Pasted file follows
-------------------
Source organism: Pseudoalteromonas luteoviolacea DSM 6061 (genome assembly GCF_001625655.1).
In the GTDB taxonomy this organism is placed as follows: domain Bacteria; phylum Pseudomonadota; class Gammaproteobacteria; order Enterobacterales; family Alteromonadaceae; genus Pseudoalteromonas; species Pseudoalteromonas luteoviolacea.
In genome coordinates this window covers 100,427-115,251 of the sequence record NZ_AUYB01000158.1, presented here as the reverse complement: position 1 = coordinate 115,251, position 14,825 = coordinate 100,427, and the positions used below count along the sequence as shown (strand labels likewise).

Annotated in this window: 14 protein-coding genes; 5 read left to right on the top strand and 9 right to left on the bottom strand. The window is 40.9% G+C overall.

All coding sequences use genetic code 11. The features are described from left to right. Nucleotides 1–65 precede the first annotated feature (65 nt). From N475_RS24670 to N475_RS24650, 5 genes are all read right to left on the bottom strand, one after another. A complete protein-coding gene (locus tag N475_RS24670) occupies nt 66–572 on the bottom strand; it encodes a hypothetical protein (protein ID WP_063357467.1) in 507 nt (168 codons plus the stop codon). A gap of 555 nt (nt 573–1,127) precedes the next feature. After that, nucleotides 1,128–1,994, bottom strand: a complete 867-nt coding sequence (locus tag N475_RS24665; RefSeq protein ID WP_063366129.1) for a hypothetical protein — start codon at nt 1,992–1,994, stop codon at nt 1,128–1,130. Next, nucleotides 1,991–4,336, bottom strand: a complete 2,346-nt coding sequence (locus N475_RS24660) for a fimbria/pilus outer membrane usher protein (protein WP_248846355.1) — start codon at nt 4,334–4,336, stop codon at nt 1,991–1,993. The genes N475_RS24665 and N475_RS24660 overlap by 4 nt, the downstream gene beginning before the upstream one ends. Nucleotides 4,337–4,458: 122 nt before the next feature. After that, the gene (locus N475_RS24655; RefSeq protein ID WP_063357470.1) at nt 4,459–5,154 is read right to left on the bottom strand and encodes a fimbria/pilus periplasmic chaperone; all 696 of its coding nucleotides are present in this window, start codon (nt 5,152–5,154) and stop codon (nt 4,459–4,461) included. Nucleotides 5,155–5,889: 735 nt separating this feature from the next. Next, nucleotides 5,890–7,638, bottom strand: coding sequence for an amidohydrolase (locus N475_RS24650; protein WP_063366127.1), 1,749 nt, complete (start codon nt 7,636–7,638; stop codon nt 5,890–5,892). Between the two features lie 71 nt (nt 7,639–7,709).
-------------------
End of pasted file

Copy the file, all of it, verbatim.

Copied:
Source organism: Pseudoalteromonas luteoviolacea DSM 6061 (genome assembly GCF_001625655.1).
In the GTDB taxonomy this organism is placed as follows: domain Bacteria; phylum Pseudomonadota; class Gammaproteobacteria; order Enterobacterales; family Alteromonadaceae; genus Pseudoalteromonas; species Pseudoalteromonas luteoviolacea.
In genome coordinates this window covers 100,427-115,251 of the sequence record NZ_AUYB01000158.1, presented here as the reverse complement: position 1 = coordinate 115,251, position 14,825 = coordinate 100,427, and the positions used below count along the sequence as shown (strand labels likewise).

Annotated in this window: 14 protein-coding genes; 5 read left to right on the top strand and 9 right to left on the bottom strand. The window is 40.9% G+C overall.

All coding sequences use genetic code 11. The features are described from left to right. Nucleotides 1–65 precede the first annotated feature (65 nt). From N475_RS24670 to N475_RS24650, 5 genes are all read right to left on the bottom strand, one after another. A complete protein-coding gene (locus tag N475_RS24670) occupies nt 66–572 on the bottom strand; it encodes a hypothetical protein (protein ID WP_063357467.1) in 507 nt (168 codons plus the stop codon). A gap of 555 nt (nt 573–1,127) precedes the next feature. After that, nucleotides 1,128–1,994, bottom strand: a complete 867-nt coding sequence (locus tag N475_RS24665; RefSeq protein ID WP_063366129.1) for a hypothetical protein — start codon at nt 1,992–1,994, stop codon at nt 1,128–1,130. Next, nucleotides 1,991–4,336, bottom strand: a complete 2,346-nt coding sequence (locus N475_RS24660) for a fimbria/pilus outer membrane usher protein (protein WP_248846355.1) — start codon at nt 4,334–4,336, stop codon at nt 1,991–1,993. The genes N475_RS24665 and N475_RS24660 overlap by 4 nt, the downstream gene beginning before the upstream one ends. Nucleotides 4,337–4,458: 122 nt before the next feature. After that, the gene (locus N475_RS24655; RefSeq protein ID WP_063357470.1) at nt 4,459–5,154 is read right to left on the bottom strand and encodes a fimbria/pilus periplasmic chaperone; all 696 of its coding nucleotides are present in this window, start codon (nt 5,152–5,154) and stop codon (nt 4,459–4,461) included. Nucleotides 5,155–5,889: 735 nt separating this feature from the next. Next, nucleotides 5,890–7,638, bottom strand: coding sequence for an amidohydrolase (locus N475_RS24650; protein WP_063366127.1), 1,749 nt, complete (start codon nt 7,636–7,638; stop codon nt 5,890–5,892). Between the two features lie 71 nt (nt 7,639–7,709).